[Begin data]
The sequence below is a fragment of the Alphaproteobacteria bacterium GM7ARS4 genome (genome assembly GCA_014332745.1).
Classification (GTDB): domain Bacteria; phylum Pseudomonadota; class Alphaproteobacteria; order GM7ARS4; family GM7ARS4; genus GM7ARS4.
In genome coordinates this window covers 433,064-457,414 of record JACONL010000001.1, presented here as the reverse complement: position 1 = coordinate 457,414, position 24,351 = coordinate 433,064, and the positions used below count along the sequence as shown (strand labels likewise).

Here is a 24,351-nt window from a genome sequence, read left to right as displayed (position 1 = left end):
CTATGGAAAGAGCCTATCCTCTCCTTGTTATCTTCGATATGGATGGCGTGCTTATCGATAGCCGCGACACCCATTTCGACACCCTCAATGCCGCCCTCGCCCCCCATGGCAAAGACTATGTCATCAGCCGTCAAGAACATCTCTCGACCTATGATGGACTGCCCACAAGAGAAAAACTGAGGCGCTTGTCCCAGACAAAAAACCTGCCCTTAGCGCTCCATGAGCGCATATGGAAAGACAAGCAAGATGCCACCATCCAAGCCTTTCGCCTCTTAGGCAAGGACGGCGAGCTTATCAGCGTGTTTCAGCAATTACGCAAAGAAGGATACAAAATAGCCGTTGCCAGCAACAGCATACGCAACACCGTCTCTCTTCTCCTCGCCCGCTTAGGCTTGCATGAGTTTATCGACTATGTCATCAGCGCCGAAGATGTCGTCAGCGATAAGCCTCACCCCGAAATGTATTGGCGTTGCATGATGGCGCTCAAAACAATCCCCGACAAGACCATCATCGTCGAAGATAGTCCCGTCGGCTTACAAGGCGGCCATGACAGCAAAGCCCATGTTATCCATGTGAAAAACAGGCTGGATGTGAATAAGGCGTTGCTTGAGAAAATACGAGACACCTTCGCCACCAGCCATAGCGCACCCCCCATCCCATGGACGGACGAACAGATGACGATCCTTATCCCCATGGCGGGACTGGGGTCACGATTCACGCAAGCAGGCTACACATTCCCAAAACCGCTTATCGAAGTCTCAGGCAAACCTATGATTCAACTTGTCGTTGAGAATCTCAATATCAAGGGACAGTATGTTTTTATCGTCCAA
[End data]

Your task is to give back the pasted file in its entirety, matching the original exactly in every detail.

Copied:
The sequence below is a fragment of the Alphaproteobacteria bacterium GM7ARS4 genome (genome assembly GCA_014332745.1).
Classification (GTDB): domain Bacteria; phylum Pseudomonadota; class Alphaproteobacteria; order GM7ARS4; family GM7ARS4; genus GM7ARS4.
In genome coordinates this window covers 433,064-457,414 of record JACONL010000001.1, presented here as the reverse complement: position 1 = coordinate 457,414, position 24,351 = coordinate 433,064, and the positions used below count along the sequence as shown (strand labels likewise).

Here is a 24,351-nt window from a genome sequence, read left to right as displayed (position 1 = left end):
CTATGGAAAGAGCCTATCCTCTCCTTGTTATCTTCGATATGGATGGCGTGCTTATCGATAGCCGCGACACCCATTTCGACACCCTCAATGCCGCCCTCGCCCCCCATGGCAAAGACTATGTCATCAGCCGTCAAGAACATCTCTCGACCTATGATGGACTGCCCACAAGAGAAAAACTGAGGCGCTTGTCCCAGACAAAAAACCTGCCCTTAGCGCTCCATGAGCGCATATGGAAAGACAAGCAAGATGCCACCATCCAAGCCTTTCGCCTCTTAGGCAAGGACGGCGAGCTTATCAGCGTGTTTCAGCAATTACGCAAAGAAGGATACAAAATAGCCGTTGCCAGCAACAGCATACGCAACACCGTCTCTCTTCTCCTCGCCCGCTTAGGCTTGCATGAGTTTATCGACTATGTCATCAGCGCCGAAGATGTCGTCAGCGATAAGCCTCACCCCGAAATGTATTGGCGTTGCATGATGGCGCTCAAAACAATCCCCGACAAGACCATCATCGTCGAAGATAGTCCCGTCGGCTTACAAGGCGGCCATGACAGCAAAGCCCATGTTATCCATGTGAAAAACAGGCTGGATGTGAATAAGGCGTTGCTTGAGAAAATACGAGACACCTTCGCCACCAGCCATAGCGCACCCCCCATCCCATGGACGGACGAACAGATGACGATCCTTATCCCCATGGCGGGACTGGGGTCACGATTCACGCAAGCAGGCTACACATTCCCAAAACCGCTTATCGAAGTCTCAGGCAAACCTATGATTCAACTTGTCGTTGAGAATCTCAATATCAAGGGACAGTATGTTTTTATCGTCCAA